Glendale Water & Power
Glendale Water & Power (GWP) faced declining customer service ratings and realized they needed a partner’s outside perspective to review company operations, develop a new customer service strategy, and make operational improvements that would elevate GWP’s customer satisfaction.
Addressed three core elements—employee development, customer satisfaction, and technological inefficiencies—to improve customer service
Created a new, effective customer service strategy designed to improve processes that weren’t serving customers well, enhance those that were, and increase accountability for the GWP team
GWP’s management team is now able to better allocate resources and make proactive decisions to maintain high levels of efficiency and mitigate customer service issues
Improving GWP’s “ratepayers’” customer service experience began with a simple question: what was driving the company’s customer service ratings to be lower than desired by management? For an answer, the team assessed the company’s existing customer service approach, perceiving the need for an objective “outside-in” perspective that would identify inefficiencies in the department and get to the root cause of declining customer satisfaction.
The assessment called for a holistic perspective that would identify where and how existing and new technology could improve GWP’s operations to positively impact customer service. Critically, any new technology would have to be procured and implemented at a cost that would not require rate increases.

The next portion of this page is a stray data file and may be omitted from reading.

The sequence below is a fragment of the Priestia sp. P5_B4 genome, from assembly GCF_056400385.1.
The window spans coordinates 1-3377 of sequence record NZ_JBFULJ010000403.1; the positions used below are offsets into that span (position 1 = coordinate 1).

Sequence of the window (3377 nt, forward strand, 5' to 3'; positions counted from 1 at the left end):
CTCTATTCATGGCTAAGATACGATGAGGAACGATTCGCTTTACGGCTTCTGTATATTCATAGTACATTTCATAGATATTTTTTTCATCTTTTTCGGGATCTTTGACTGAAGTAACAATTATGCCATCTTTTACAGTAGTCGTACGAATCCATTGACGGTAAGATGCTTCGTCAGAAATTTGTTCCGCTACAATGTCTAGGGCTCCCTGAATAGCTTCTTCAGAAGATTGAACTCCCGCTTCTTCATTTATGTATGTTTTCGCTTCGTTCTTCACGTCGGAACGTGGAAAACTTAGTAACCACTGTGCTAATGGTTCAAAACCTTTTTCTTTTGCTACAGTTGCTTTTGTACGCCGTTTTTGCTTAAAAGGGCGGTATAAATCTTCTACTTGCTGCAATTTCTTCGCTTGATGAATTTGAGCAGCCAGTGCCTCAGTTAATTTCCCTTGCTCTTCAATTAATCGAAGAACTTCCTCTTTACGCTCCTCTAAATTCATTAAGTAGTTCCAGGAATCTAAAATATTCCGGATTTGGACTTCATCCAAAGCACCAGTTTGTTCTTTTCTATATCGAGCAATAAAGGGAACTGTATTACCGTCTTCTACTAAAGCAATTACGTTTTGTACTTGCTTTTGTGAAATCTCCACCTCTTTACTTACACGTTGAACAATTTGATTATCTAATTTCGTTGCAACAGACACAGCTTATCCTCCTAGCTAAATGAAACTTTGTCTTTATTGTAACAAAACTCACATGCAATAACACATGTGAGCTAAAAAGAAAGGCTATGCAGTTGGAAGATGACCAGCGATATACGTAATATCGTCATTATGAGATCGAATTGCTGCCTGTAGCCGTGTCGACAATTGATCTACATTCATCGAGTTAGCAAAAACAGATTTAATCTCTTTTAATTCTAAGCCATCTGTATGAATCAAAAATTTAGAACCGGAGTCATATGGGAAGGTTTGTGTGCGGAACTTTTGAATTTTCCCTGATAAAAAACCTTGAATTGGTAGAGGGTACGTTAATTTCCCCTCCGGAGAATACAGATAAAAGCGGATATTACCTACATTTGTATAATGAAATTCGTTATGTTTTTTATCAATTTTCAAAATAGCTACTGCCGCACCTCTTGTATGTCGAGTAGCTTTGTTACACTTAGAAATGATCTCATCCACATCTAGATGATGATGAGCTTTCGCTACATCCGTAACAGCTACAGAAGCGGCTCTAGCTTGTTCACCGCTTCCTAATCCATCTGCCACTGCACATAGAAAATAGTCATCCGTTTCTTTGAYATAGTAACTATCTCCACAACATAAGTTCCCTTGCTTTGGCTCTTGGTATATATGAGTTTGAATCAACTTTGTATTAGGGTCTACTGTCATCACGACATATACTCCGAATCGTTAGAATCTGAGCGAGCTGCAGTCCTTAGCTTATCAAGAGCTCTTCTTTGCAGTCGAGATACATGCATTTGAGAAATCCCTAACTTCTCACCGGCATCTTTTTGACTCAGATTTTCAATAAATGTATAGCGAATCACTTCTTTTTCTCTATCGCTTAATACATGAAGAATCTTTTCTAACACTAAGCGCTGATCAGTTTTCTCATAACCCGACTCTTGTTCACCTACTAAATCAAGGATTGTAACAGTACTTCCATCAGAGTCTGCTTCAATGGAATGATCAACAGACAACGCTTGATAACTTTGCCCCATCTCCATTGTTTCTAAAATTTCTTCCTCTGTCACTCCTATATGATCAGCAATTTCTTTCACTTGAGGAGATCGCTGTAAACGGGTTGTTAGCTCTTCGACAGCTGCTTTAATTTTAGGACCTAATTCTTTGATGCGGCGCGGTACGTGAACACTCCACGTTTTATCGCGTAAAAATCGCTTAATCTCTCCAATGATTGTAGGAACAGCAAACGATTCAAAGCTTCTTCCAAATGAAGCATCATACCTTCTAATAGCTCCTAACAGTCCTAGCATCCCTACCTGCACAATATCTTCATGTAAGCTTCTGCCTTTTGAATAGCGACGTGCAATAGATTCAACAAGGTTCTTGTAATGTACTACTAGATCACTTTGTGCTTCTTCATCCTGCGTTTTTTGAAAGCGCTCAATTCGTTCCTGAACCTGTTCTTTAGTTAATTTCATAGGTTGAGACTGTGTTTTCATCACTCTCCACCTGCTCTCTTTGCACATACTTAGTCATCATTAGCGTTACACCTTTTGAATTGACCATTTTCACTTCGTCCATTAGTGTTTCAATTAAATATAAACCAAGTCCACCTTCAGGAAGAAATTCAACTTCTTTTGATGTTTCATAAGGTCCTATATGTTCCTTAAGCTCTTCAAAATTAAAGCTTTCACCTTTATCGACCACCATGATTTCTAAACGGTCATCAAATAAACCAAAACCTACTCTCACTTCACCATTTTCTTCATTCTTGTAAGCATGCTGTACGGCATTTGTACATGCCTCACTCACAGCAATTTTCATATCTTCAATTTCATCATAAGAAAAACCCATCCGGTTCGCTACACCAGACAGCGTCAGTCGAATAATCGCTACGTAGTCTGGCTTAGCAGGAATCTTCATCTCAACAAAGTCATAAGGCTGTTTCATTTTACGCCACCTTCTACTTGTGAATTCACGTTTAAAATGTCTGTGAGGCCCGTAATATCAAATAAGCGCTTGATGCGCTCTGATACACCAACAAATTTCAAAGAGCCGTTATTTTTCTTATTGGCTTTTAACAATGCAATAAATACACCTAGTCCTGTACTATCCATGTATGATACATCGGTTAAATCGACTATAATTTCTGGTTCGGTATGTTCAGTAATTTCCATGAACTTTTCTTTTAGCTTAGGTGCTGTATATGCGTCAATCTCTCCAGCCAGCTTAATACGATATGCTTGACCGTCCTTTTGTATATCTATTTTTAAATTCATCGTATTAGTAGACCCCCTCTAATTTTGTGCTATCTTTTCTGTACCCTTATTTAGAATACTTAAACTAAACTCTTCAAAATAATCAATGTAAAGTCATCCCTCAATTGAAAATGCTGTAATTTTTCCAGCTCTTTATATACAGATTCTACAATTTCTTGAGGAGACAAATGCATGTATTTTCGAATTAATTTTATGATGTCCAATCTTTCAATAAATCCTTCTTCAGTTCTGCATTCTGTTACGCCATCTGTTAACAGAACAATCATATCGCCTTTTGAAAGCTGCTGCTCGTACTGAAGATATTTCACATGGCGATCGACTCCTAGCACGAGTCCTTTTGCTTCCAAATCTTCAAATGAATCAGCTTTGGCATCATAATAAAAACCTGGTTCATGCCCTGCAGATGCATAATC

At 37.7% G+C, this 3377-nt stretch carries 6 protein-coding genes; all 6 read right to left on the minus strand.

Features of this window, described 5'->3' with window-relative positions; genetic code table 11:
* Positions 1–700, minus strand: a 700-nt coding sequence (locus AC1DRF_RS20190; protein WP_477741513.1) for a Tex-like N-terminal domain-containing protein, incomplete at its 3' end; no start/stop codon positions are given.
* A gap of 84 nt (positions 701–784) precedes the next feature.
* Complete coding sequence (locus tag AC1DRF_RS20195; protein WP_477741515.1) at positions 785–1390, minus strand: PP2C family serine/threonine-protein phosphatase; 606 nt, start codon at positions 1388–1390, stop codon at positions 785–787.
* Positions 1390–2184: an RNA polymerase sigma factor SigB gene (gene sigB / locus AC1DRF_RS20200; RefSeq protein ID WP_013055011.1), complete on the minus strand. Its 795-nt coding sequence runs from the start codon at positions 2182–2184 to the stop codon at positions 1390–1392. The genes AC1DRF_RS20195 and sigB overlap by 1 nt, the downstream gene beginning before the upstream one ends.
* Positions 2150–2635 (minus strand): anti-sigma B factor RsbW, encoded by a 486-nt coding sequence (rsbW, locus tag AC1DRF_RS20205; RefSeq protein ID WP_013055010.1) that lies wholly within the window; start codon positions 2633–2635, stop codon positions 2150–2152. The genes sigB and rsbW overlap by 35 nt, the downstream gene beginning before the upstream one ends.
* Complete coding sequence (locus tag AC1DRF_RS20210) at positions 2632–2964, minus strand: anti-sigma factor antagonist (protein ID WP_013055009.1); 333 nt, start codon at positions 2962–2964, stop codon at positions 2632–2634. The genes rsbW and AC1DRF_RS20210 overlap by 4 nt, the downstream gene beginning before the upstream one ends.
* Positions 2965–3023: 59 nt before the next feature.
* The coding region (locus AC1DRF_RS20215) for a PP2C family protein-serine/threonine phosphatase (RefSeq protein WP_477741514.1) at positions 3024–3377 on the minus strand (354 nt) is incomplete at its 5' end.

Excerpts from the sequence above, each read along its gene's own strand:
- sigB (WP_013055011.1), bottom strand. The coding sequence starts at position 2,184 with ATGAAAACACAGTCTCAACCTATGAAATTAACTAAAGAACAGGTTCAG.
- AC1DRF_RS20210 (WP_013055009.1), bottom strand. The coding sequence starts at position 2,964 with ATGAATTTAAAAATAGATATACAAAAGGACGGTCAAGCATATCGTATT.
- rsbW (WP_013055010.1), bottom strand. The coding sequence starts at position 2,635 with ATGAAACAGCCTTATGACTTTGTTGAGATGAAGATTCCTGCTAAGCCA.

The goal was to get GWP’s organization focused on results that help it improve and sustain a reputable level of customer service. That meant creating clear accountability, identifying and fixing pain points, and enhancing the business practices that provided the most satisfying customer service.
Our team started by assessing all groups within GWP’s customer services operations, from contact and payment center operations to administrative services, through the lenses of strategy, people, process and technology.
Using West Monroe’s proprietary tools to complete the assessment, our team used tailored maturity models, detailed customer service benchmarks, and business process reviews to prepare an implementation roadmap that provided recommendations for how to fix both operational and customer-facing processes.
Based on our assessment, West Monroe crafted a customer service strategy that addressed the three core elements to improve customer-service: employee development, customer satisfaction, and technology inefficiencies.
Armed with that strategy, GWP leadership can more effectively allocate resources and make proactive management decisions to make its customer service operations as efficient as possible and to mitigate customer service-related issues. GWP is prepared to sustain a higher level of efficiency and can identify potential and upcoming risks long before operations begin to impact consumers and their corresponding satisfaction scores.